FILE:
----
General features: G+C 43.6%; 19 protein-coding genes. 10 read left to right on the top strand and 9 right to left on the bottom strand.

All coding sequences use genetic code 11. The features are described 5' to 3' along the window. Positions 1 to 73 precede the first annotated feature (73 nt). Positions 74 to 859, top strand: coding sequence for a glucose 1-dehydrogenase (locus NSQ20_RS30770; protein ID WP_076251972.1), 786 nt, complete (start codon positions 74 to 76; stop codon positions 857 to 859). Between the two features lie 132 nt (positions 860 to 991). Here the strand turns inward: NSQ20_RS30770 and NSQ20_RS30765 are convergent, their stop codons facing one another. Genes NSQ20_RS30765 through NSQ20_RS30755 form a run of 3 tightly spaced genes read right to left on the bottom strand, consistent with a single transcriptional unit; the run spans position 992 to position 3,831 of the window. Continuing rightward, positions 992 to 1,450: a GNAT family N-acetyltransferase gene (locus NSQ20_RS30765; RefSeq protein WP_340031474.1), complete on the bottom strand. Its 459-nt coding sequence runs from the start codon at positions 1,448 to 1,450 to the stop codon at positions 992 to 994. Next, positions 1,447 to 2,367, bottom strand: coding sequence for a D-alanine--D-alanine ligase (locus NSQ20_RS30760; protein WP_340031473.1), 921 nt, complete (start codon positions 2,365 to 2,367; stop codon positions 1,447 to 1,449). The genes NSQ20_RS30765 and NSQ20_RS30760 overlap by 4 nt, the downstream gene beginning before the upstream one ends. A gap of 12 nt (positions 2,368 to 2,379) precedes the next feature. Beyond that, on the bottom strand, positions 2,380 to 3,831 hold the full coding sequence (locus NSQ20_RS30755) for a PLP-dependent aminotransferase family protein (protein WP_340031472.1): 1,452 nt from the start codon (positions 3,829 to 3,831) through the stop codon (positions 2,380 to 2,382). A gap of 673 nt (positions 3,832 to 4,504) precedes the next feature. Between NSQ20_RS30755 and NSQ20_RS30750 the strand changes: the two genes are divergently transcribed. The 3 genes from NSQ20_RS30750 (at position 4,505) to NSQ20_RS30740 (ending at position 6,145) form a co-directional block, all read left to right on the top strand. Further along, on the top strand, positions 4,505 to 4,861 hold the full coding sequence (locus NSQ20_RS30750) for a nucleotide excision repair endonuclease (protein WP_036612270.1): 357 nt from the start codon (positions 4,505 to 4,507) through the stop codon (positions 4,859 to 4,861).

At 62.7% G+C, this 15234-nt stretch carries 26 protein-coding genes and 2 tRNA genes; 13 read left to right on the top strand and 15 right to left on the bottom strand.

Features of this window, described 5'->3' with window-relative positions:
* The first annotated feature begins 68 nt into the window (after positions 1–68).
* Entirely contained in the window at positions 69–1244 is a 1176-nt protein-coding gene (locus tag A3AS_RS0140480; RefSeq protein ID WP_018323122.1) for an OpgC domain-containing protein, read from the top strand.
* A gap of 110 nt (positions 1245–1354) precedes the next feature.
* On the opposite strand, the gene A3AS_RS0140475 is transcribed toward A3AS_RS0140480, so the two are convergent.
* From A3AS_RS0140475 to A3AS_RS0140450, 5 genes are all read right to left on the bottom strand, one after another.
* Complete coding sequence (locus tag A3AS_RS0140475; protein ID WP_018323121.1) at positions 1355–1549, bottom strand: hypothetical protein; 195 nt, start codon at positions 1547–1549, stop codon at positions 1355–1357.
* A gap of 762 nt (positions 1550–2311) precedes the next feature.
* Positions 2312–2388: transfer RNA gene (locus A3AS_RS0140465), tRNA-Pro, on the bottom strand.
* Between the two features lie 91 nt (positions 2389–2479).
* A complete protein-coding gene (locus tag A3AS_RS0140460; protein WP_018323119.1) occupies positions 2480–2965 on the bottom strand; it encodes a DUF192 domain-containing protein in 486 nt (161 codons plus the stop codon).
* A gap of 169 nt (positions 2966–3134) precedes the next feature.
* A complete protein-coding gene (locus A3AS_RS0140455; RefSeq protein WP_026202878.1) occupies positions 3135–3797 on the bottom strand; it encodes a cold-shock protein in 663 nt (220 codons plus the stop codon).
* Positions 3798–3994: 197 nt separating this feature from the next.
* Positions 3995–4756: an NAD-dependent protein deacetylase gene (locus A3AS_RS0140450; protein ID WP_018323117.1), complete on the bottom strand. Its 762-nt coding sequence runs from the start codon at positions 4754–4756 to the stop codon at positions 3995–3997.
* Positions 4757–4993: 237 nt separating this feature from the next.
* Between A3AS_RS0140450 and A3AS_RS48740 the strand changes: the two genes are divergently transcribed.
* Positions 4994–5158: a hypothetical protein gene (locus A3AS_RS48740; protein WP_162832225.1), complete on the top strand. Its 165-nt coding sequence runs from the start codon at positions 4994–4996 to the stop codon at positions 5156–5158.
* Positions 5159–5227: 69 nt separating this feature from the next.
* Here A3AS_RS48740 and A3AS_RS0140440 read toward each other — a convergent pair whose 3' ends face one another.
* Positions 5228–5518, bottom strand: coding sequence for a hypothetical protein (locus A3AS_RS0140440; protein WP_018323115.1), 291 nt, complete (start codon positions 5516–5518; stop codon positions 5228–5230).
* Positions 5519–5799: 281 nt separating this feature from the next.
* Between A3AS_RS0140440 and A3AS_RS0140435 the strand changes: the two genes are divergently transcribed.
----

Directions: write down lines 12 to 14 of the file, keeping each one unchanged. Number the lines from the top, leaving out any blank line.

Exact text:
* Positions 2312–2388: transfer RNA gene (locus A3AS_RS0140465), tRNA-Pro, on the bottom strand.
* Between the two features lie 91 nt (positions 2389–2479).
* A complete protein-coding gene (locus tag A3AS_RS0140460; protein WP_018323119.1) occupies positions 2480–2965 on the bottom strand; it encodes a DUF192 domain-containing protein in 486 nt (161 codons plus the stop codon).